Pro Tem is the Bilingual Newspaper of Glendon College. Founded in 1962, it is York University’s oldest student-run publication, and Ontario’s first bilingual newspaper. All content is produced and edited by students, for students.

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Pro Tem est le journal bilingue du Collège Glendon. Ayant été fondé en 1962, nous sommes la publication la plus ancienne de l’Université York ainsi que le premier journal bilingue en Ontario. Tout le contenu est produit et édité par les étudiants, pour les étudiants.

A Lost Life, the Amber Alert, and Just a Few Too Many Complaints

Rija Rajkumar was the 11-year-old victim of a family kidnapping by her father Roopesh Rajkumar. He picked up Rija to celebrate her birthday; hours later, Roopesh allegedly contacted Rija’s mother—the couple are separated—making statements of plans to harm himself and their daughter. She immediately contacted authorities, and a subsequent Amber Alert search was initiated 11:30 pm the same day. It took an hour to locate Rija, and a little longer to pinpoint her father, who was 130 kilometres away in Orillia, and arrest him. Her lifeless body was located in the basement of her Roopesh’s duplex in Brampton. He’s facing a charge of first-degree murder while currently undergoing medical treatment for an unspecified condition.

It was a horrible loss of life on what was supposed to be a happy day for the victim. While we can’t turn back time to revive Rija, we can at least provide justice and treatment to her unstable father. The arrest was only possible thanks to the Amber Alert issued that night, according to Peel Regional Police.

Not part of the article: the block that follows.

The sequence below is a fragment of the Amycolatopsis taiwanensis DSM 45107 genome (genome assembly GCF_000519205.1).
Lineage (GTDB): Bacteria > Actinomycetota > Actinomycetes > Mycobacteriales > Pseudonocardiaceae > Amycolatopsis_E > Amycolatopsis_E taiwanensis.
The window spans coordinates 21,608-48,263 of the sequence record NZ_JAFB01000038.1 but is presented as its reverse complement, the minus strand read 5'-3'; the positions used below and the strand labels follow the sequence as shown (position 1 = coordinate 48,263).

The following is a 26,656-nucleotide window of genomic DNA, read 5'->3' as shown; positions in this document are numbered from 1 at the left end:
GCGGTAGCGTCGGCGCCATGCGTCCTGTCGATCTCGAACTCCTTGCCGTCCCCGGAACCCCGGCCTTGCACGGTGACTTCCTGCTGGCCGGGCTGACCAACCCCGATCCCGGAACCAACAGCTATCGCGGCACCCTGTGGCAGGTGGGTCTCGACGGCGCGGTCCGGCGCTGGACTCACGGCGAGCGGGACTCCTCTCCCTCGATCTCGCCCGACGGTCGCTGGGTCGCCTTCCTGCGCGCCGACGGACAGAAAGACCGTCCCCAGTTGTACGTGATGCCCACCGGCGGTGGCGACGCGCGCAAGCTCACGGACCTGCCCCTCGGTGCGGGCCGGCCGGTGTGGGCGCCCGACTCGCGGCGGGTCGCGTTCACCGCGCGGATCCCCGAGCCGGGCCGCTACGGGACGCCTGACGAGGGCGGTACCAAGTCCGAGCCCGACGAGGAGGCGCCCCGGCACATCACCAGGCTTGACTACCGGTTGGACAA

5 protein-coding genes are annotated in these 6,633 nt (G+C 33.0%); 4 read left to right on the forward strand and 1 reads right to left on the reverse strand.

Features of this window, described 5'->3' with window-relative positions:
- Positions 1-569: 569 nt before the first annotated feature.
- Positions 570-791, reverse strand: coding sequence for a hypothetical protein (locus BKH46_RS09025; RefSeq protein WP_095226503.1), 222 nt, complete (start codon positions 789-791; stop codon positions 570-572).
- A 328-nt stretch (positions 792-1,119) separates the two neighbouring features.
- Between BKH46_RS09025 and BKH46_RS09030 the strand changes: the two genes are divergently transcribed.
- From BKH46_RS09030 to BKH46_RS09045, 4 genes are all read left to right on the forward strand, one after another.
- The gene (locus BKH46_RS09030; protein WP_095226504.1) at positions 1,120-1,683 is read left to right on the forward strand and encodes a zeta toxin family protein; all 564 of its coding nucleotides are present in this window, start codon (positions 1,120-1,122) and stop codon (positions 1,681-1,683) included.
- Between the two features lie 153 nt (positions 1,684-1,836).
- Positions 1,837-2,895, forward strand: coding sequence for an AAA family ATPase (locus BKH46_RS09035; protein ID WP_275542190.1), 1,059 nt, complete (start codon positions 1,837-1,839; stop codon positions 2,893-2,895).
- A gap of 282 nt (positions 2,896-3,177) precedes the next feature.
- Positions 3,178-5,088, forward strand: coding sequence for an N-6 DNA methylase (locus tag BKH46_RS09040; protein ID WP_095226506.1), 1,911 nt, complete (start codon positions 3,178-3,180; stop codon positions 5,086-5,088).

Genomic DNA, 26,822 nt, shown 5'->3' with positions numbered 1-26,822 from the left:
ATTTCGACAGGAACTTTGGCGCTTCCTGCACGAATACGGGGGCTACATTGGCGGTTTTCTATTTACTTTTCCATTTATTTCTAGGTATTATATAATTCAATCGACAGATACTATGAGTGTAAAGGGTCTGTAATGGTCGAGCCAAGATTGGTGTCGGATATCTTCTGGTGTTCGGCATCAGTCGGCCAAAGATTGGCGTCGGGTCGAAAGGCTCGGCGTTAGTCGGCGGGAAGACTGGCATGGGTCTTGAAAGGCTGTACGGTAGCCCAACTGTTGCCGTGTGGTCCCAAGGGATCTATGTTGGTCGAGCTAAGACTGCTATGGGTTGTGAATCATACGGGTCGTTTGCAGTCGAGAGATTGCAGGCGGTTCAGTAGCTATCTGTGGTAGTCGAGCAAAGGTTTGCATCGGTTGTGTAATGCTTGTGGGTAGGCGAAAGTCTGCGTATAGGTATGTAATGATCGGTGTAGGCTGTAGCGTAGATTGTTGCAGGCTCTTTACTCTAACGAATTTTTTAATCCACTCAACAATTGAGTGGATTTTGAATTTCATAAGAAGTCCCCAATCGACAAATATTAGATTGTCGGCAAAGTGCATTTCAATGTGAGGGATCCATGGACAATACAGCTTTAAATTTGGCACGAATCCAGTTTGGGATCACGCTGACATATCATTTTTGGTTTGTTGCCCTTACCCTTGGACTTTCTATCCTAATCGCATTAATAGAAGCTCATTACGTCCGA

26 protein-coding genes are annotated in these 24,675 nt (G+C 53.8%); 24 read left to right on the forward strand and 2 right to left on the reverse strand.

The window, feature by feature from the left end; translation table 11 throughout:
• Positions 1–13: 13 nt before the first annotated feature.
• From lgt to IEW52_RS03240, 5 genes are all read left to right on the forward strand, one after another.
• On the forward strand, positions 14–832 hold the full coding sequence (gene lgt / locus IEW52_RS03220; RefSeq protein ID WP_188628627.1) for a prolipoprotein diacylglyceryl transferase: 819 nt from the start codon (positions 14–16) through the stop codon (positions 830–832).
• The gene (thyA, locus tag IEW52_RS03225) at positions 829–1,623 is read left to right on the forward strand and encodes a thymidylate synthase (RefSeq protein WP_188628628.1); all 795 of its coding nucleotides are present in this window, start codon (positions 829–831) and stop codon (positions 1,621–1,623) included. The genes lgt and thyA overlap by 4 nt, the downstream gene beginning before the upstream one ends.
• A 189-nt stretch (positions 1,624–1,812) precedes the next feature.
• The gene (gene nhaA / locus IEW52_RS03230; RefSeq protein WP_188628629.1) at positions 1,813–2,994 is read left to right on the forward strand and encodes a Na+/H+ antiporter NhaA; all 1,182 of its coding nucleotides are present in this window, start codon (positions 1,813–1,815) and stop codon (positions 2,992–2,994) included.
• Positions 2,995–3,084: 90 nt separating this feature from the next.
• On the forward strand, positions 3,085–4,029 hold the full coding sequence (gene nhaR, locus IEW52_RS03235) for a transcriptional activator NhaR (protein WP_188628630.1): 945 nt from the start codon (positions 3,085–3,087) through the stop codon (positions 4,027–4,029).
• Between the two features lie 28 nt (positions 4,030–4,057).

The gratitude given to the alert system’s vital role in locating the suspect however, was mixed in with multiple complaints by residents of the late night disturbance it caused. Indeed, of the 124 calls received by the 911 emergency hotline during the first hour of the Amber Alert, most were complaints by people whose sleep was disturbed.  

Peel Constable Akhil Mooken tweeted his frustration towards this incidence, stating, “I can’t even begin to describe how disappointing and upsetting it is to read the comments, emails and calls to our communications bureau complaining about receiving an Amber Alert late at night. I appreciate that a lot of people were sleeping but the immediate need to locate […] the child outweighed the momentary inconvenience that some people encountered. Tragically this incident did not have the outcome we were all hoping for but the suspect was located as a direct result of a citizen receiving the alert and calling 9-1-1. The system works.”

Most agreed with this sentiment. Some noted that if the complainants were in the same situation as Rija’s mother, they would have wanted the same done for their children. Others shared the feelings of loss and grief given the loss of life, while many more expressed their gratitude for both the alert system as well as the constable for his efforts.

An interesting comment by twitter user @shikkaba noted that some of the complaints were about the timing and closure of the alert, claiming that it wasn’t sent out early enough. Furthermore, the twitter user claims that “letting people know it's over doesn't require "yelling" at them. A different tone at a lower volume would be better suited to that task, or just a message.”

Like most people in the GTA, I received a loud, and frankly terrifying, alert on my phone. I was not asleep at the time, but even in that case I think I would’ve been fine with the noise if it was for the sake of saving a life. I’m disappointed as to the number of complaints (which could have been shared through the non-emergency line), reinforcing the stereotype of apathy and lack of community spirit of urban residents. While obviously not true—with the suspect having been caught through the Amber Alert—I do hope we can move forward from this tragedy with greater concern for our neighbours and fellow residents in the city.


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